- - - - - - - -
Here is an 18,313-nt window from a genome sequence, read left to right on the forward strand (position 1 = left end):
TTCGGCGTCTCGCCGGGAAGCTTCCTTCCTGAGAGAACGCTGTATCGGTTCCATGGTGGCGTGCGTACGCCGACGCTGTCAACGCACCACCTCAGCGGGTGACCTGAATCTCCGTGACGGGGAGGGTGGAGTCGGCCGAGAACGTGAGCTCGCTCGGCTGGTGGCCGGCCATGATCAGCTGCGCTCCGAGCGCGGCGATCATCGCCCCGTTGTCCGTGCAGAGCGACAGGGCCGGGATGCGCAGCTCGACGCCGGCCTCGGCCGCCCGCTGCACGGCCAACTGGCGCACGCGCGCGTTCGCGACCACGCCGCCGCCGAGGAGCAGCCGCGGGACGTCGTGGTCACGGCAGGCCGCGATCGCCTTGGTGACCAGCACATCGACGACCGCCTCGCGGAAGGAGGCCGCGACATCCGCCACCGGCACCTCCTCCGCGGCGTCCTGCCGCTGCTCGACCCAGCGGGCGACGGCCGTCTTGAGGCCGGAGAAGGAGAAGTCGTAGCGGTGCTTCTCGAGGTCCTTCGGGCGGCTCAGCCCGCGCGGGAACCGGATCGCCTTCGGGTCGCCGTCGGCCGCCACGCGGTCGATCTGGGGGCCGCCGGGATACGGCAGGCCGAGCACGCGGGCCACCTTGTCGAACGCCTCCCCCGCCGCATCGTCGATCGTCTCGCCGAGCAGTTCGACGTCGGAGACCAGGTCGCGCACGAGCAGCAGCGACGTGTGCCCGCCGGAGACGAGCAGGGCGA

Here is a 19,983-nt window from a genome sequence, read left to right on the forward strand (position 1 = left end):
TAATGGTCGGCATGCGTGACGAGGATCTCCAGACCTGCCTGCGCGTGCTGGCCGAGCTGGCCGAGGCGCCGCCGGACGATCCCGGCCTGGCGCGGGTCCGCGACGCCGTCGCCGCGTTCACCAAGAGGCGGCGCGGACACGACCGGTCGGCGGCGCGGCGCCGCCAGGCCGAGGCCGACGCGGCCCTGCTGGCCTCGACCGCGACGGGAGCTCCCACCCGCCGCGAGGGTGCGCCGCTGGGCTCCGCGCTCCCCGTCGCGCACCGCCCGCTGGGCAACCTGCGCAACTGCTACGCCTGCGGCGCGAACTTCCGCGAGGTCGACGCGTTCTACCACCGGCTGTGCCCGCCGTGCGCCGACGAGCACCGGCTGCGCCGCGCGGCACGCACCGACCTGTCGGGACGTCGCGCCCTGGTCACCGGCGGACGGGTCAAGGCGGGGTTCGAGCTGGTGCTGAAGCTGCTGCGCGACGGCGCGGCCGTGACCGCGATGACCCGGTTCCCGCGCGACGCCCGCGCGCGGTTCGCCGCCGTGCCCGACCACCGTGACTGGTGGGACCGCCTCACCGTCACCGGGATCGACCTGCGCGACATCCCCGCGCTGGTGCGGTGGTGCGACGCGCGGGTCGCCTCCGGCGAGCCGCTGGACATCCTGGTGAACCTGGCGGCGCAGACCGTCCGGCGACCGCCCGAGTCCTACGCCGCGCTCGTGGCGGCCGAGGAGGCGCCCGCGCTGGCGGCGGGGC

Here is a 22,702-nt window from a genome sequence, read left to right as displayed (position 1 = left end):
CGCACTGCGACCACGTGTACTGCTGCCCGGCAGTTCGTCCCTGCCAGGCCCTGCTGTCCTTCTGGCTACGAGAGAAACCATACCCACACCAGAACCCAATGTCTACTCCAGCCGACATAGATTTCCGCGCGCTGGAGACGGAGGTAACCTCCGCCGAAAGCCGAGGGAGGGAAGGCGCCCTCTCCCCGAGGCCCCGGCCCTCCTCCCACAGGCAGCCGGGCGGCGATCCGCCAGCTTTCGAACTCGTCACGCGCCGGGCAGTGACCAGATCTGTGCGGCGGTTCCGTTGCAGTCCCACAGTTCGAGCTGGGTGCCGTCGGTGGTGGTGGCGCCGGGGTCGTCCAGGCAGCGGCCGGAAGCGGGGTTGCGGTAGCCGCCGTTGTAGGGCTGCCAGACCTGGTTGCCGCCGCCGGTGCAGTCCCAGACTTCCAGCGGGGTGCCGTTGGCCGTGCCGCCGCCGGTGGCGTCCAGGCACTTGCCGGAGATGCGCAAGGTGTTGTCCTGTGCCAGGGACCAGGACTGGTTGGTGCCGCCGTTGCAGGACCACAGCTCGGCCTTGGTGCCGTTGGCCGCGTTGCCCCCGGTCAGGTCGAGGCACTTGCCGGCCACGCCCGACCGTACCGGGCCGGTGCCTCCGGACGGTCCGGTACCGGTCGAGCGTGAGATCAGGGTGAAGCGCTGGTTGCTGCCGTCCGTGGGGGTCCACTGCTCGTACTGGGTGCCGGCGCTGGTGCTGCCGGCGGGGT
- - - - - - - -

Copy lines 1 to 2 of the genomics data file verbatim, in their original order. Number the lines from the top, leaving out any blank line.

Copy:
Here is an 18,313-nt window from a genome sequence, read left to right on the forward strand (position 1 = left end):
TTCGGCGTCTCGCCGGGAAGCTTCCTTCCTGAGAGAACGCTGTATCGGTTCCATGGTGGCGTGCGTACGCCGACGCTGTCAACGCACCACCTCAGCGGGTGACCTGAATCTCCGTGACGGGGAGGGTGGAGTCGGCCGAGAACGTGAGCTCGCTCGGCTGGTGGCCGGCCATGATCAGCTGCGCTCCGAGCGCGGCGATCATCGCCCCGTTGTCCGTGCAGAGCGACAGGGCCGGGATGCGCAGCTCGACGCCGGCCTCGGCCGCCCGCTGCACGGCCAACTGGCGCACGCGCGCGTTCGCGACCACGCCGCCGCCGAGGAGCAGCCGCGGGACGTCGTGGTCACGGCAGGCCGCGATCGCCTTGGTGACCAGCACATCGACGACCGCCTCGCGGAAGGAGGCCGCGACATCCGCCACCGGCACCTCCTCCGCGGCGTCCTGCCGCTGCTCGACCCAGCGGGCGACGGCCGTCTTGAGGCCGGAGAAGGAGAAGTCGTAGCGGTGCTTCTCGAGGTCCTTCGGGCGGCTCAGCCCGCGCGGGAACCGGATCGCCTTCGGGTCGCCGTCGGCCGCCACGCGGTCGATCTGGGGGCCGCCGGGATACGGCAGGCCGAGCACGCGGGCCACCTTGTCGAACGCCTCCCCCGCCGCATCGTCGATCGTCTCGCCGAGCAGTTCGACGTCGGAGACCAGGTCGCGCACGAGCAGCAGCGACGTGTGCCCGCCGGAGACGAGCAGGGCGA